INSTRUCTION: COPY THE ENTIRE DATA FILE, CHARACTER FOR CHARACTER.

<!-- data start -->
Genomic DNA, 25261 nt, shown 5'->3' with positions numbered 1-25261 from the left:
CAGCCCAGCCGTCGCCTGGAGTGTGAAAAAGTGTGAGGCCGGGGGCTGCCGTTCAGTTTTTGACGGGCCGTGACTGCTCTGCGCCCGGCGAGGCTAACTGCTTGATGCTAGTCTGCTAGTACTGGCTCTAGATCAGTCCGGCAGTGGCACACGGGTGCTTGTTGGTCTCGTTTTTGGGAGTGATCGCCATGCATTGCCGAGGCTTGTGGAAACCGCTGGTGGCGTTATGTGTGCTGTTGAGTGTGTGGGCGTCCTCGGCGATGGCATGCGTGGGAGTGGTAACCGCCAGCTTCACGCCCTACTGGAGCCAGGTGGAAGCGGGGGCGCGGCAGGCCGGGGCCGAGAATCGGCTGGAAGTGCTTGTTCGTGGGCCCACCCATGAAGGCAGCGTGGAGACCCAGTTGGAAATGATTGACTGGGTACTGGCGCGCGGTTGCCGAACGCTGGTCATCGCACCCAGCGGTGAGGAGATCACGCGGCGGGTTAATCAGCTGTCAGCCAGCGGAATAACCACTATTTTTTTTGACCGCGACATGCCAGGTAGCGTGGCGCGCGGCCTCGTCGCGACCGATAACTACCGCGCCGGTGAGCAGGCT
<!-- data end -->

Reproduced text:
Genomic DNA, 25261 nt, shown 5'->3' with positions numbered 1-25261 from the left:
CAGCCCAGCCGTCGCCTGGAGTGTGAAAAAGTGTGAGGCCGGGGGCTGCCGTTCAGTTTTTGACGGGCCGTGACTGCTCTGCGCCCGGCGAGGCTAACTGCTTGATGCTAGTCTGCTAGTACTGGCTCTAGATCAGTCCGGCAGTGGCACACGGGTGCTTGTTGGTCTCGTTTTTGGGAGTGATCGCCATGCATTGCCGAGGCTTGTGGAAACCGCTGGTGGCGTTATGTGTGCTGTTGAGTGTGTGGGCGTCCTCGGCGATGGCATGCGTGGGAGTGGTAACCGCCAGCTTCACGCCCTACTGGAGCCAGGTGGAAGCGGGGGCGCGGCAGGCCGGGGCCGAGAATCGGCTGGAAGTGCTTGTTCGTGGGCCCACCCATGAAGGCAGCGTGGAGACCCAGTTGGAAATGATTGACTGGGTACTGGCGCGCGGTTGCCGAACGCTGGTCATCGCACCCAGCGGTGAGGAGATCACGCGGCGGGTTAATCAGCTGTCAGCCAGCGGAATAACCACTATTTTTTTTGACCGCGACATGCCAGGTAGCGTGGCGCGCGGCCTCGTCGCGACCGATAACTACCGCGCCGGTGAGCAGGCT